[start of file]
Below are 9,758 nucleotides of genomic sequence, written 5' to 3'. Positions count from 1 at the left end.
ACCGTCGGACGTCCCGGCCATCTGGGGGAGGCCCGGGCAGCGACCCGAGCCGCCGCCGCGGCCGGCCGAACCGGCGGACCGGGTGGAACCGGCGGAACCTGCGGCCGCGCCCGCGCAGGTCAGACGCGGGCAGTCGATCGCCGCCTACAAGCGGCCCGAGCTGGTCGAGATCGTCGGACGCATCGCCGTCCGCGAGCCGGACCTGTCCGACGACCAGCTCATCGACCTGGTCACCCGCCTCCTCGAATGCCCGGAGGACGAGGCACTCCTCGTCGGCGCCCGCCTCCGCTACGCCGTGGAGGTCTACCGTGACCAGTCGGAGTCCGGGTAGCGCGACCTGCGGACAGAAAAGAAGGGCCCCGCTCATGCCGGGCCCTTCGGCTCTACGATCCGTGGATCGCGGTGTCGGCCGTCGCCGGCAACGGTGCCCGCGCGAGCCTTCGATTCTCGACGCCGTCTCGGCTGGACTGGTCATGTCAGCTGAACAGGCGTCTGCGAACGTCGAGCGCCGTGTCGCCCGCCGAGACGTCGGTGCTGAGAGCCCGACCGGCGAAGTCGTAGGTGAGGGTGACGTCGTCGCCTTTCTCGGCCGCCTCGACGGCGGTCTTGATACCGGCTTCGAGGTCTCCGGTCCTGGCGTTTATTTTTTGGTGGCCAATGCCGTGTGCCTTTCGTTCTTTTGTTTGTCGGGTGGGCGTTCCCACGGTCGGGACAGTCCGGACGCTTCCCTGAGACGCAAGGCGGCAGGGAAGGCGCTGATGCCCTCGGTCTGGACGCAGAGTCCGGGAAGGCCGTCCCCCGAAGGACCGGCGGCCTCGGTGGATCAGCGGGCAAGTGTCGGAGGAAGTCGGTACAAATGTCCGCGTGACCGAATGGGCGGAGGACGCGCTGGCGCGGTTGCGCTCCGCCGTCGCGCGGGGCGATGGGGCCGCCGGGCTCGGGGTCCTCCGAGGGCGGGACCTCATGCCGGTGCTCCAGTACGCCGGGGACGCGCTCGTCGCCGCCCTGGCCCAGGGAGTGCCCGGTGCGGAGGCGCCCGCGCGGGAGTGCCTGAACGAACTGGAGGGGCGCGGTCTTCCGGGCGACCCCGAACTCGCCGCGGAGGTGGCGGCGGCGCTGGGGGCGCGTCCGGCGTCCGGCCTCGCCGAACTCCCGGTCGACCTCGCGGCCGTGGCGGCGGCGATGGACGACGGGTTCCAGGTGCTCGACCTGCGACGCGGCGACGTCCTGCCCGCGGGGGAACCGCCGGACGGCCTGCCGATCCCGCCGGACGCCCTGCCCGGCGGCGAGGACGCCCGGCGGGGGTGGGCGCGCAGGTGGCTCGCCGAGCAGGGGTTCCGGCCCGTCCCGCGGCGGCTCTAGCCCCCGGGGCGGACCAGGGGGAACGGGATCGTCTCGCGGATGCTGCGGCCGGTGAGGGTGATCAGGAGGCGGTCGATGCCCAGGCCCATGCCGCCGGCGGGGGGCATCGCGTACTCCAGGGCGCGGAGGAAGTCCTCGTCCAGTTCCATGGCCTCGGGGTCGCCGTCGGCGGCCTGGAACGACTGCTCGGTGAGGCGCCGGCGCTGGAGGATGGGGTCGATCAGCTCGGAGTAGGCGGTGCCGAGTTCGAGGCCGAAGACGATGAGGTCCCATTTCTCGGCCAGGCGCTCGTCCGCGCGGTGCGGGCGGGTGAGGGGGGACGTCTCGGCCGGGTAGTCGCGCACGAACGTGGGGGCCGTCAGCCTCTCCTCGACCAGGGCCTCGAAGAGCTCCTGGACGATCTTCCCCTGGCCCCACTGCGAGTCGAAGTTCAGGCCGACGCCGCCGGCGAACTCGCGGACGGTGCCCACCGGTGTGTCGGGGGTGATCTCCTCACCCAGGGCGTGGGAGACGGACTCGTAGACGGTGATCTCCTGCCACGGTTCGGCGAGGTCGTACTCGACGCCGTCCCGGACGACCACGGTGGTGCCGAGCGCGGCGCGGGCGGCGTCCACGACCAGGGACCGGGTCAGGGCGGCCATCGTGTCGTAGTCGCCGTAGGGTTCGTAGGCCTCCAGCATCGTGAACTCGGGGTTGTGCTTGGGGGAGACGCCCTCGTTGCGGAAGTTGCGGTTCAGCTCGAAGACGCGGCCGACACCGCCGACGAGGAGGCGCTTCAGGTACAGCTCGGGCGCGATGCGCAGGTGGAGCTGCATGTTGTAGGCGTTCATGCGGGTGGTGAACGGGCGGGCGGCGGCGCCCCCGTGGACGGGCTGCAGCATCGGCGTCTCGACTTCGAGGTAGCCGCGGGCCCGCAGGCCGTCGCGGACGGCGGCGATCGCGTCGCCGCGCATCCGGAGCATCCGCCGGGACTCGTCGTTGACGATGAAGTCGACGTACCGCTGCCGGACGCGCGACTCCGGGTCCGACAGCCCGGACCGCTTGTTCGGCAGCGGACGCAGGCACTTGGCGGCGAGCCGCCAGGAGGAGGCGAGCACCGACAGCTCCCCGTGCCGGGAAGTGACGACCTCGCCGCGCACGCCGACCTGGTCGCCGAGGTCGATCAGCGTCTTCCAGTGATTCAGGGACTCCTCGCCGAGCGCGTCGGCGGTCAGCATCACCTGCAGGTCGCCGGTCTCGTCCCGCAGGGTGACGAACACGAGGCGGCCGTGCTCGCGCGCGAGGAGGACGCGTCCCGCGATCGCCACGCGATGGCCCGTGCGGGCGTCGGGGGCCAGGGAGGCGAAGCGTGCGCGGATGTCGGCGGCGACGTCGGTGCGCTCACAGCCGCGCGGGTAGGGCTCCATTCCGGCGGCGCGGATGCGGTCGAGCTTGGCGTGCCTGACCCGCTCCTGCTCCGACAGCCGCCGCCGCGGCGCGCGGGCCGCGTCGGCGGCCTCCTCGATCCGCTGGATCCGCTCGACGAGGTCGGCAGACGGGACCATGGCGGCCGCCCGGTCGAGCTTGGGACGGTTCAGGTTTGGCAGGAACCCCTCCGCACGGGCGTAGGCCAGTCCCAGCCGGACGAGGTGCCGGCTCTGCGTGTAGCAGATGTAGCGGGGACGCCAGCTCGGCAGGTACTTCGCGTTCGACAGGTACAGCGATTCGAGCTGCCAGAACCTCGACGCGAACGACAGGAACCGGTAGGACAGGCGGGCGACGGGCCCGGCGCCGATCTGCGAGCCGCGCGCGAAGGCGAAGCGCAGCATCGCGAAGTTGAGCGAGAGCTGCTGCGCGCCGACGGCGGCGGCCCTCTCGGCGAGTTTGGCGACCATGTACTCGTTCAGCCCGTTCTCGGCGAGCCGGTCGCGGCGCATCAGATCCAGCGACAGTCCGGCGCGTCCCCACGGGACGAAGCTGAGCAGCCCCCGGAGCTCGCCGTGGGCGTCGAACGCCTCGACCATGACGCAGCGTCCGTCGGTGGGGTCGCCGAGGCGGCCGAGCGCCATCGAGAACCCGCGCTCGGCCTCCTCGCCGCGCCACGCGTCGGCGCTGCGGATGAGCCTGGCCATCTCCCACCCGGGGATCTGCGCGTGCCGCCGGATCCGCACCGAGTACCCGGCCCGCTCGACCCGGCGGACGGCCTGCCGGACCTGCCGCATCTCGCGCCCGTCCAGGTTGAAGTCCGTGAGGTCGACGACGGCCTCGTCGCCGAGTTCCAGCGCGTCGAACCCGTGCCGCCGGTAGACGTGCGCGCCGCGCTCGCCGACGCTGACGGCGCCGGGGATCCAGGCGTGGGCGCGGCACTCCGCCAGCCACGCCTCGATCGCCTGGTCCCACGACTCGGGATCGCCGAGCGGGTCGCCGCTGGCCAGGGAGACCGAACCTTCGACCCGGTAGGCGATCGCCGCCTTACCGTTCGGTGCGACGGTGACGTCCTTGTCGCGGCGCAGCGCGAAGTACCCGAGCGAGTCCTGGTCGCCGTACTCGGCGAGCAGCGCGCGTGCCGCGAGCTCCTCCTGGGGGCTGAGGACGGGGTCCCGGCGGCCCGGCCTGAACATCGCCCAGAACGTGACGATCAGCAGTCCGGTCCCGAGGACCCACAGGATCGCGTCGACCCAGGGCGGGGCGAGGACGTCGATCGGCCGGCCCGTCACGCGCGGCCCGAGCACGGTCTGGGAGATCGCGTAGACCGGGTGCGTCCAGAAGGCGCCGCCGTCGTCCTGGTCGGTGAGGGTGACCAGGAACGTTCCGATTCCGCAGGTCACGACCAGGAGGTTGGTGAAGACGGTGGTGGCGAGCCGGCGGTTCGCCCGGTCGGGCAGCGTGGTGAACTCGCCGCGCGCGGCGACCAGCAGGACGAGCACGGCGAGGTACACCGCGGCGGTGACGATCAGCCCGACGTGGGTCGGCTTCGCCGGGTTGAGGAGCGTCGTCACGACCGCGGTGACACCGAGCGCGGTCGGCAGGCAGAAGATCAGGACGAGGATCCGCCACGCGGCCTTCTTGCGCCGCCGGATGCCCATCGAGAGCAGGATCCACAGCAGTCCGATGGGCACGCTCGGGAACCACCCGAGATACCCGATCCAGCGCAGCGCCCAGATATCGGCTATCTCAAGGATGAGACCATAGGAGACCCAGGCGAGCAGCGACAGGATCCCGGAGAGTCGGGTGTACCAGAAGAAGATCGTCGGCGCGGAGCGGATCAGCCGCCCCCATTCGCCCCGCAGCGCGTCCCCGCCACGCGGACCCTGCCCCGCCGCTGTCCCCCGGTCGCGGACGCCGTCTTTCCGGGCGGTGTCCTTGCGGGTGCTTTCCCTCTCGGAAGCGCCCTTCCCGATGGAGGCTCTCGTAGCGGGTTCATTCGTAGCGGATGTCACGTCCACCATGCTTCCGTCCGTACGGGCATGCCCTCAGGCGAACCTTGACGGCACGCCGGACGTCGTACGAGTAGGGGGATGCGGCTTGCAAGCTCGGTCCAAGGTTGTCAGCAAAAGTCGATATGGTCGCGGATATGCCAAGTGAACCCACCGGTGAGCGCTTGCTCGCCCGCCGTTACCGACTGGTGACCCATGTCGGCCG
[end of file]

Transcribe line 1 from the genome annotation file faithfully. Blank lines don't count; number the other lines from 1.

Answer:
Below are 9,758 nucleotides of genomic sequence, written 5' to 3'. Positions count from 1 at the left end.